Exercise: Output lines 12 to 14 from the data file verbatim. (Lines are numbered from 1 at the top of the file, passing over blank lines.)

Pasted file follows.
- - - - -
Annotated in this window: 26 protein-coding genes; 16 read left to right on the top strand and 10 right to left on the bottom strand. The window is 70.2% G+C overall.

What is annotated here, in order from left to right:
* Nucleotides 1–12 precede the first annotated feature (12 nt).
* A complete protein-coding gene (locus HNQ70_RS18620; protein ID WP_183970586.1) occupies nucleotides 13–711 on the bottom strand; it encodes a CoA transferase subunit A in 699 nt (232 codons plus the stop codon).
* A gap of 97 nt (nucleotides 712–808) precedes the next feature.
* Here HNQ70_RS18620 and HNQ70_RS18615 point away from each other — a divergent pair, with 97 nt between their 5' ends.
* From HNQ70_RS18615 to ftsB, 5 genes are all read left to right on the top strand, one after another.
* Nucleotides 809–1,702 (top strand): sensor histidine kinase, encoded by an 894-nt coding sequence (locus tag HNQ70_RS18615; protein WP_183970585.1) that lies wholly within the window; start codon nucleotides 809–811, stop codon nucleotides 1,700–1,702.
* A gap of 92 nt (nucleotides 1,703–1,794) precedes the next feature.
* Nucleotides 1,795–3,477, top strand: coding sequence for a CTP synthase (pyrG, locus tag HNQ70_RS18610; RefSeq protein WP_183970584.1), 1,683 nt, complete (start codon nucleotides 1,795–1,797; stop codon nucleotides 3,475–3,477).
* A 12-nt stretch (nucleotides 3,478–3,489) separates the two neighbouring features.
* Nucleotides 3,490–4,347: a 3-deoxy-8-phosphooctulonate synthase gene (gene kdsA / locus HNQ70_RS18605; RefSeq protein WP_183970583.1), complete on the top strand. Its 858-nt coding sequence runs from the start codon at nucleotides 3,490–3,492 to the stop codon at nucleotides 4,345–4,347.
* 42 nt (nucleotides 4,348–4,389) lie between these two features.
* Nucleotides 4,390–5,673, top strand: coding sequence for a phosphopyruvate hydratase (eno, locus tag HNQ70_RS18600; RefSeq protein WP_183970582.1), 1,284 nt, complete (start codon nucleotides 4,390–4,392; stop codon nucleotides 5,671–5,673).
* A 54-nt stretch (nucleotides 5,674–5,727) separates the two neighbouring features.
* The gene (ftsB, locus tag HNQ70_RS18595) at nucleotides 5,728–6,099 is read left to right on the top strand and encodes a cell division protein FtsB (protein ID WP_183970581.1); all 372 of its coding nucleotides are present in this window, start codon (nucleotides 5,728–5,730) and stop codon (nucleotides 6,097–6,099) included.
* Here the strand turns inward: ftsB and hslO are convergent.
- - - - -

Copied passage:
* Nucleotides 3,490–4,347: a 3-deoxy-8-phosphooctulonate synthase gene (gene kdsA / locus HNQ70_RS18605; RefSeq protein WP_183970583.1), complete on the top strand. Its 858-nt coding sequence runs from the start codon at nucleotides 3,490–3,492 to the stop codon at nucleotides 4,345–4,347.
* 42 nt (nucleotides 4,348–4,389) lie between these two features.
* Nucleotides 4,390–5,673, top strand: coding sequence for a phosphopyruvate hydratase (eno, locus tag HNQ70_RS18600; RefSeq protein WP_183970582.1), 1,284 nt, complete (start codon nucleotides 4,390–4,392; stop codon nucleotides 5,671–5,673).